Lowering cash management costs – 7 best practices for the merchant community

The importance of efficient cash management

Despite a gradual decline in usage, cash volumes remain high and cash continues to be a widely used form of payment by consumers.  A combination of rising interest rates, increasing labor costs, reduced banking options, and industry-changing merger and acquisition announcements mean that now more than ever merchants need to focus their attention on optimizing their cash handling costs.

The four key drivers for merchants in all industries that deal with large volumes of cash are: minimizing costs, optimizing cash-flow, managing risk, and change provision. The challenge for merchants is that these key drivers are extremely complex due to the number of variable factors that can affect each one. Many merchants tend to operate labor intensive cashing up processes, which requires significant resource and is often prone to inefficiencies. Whether streamlining internal processes for cash handling, or implementing an optimal pick-up schedule, there are many elements of your cash handling that need to be considered to ensure cost-efficient arrangements are in place.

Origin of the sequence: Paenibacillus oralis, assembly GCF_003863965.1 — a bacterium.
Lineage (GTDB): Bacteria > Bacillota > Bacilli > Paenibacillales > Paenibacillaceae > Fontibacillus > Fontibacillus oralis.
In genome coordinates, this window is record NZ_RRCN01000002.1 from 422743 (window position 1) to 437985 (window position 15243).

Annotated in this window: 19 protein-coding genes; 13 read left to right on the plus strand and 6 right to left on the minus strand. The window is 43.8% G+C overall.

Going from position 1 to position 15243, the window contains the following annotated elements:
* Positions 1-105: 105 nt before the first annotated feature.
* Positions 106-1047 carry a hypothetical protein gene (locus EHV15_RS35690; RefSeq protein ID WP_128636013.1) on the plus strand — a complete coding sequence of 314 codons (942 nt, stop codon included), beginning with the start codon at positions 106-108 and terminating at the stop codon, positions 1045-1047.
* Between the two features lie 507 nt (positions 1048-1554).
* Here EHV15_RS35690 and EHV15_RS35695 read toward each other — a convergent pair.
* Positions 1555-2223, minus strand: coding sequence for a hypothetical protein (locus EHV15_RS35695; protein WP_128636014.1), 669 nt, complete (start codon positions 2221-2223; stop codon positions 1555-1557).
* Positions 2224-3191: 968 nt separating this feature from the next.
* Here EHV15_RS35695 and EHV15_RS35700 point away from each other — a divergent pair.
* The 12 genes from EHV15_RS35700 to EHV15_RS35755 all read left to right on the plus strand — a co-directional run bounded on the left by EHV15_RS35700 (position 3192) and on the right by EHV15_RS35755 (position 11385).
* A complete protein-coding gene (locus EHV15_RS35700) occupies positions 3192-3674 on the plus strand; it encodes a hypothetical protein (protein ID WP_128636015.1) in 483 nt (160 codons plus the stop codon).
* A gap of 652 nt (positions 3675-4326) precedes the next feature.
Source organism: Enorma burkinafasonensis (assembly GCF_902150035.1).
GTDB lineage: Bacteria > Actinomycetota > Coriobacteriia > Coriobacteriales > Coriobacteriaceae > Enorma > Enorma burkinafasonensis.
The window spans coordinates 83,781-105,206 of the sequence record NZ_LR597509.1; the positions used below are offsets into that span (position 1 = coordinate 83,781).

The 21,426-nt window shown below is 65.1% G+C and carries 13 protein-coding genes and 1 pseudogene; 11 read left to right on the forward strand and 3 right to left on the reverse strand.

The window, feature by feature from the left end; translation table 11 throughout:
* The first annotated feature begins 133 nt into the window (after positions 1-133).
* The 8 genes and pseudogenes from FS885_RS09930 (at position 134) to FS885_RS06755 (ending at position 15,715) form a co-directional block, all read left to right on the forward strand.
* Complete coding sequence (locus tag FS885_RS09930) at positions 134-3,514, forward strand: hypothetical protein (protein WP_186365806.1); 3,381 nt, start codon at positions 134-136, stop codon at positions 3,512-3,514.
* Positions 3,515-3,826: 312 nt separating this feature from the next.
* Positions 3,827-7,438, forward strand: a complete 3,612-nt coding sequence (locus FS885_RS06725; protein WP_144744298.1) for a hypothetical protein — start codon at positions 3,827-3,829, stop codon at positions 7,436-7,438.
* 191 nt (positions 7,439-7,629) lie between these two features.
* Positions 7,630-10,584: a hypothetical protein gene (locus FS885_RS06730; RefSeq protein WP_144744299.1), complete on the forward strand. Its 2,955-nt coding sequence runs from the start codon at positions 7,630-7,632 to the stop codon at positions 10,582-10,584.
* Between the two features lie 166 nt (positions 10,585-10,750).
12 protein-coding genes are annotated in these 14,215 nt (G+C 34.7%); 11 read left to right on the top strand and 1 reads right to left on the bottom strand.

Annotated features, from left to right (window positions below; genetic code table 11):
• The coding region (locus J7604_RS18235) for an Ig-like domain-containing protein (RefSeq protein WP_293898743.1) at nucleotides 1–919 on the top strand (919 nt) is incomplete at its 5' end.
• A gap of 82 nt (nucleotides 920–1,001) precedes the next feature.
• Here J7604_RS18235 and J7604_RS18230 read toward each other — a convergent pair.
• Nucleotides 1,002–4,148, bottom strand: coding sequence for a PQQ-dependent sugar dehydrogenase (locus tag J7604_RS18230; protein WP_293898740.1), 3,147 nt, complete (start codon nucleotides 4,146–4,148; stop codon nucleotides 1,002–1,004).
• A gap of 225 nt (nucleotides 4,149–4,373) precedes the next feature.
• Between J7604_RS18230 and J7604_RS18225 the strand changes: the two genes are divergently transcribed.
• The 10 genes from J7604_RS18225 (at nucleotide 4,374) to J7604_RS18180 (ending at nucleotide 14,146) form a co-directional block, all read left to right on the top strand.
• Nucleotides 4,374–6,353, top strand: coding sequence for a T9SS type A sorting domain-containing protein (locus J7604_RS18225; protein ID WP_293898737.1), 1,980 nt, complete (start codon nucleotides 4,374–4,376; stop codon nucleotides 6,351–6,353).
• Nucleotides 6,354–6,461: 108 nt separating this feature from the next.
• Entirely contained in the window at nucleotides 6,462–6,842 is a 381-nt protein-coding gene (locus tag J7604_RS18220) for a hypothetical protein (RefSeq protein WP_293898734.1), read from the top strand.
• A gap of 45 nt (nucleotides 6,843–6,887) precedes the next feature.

Understanding the opportunity

There is a huge opportunity for merchants to critically consider their cash management arrangements. With CMSPI's help, their clients have achieved six and seven-figure annual savings, as well as benefiting from optimal processes and reduced internal resource requirements.

CMSPI’s analysts use their proprietary Pinpoint:Cash software suite and extensive benchmarking data to provide scientific cash management solutions which are tailored to consider merchants’ unique operational requirements. Using scientific measurements of scheduling efficiency, risk levels and cash-flow, merchants can drive significant efficiencies in their cash processing, armored transport and banking arrangements. Below, we have highlighted seven key areas that merchants seeking to be market-leaders must carefully consider.

 

Seven key areas to address
 

1. Armored transport (AT) collection scheduling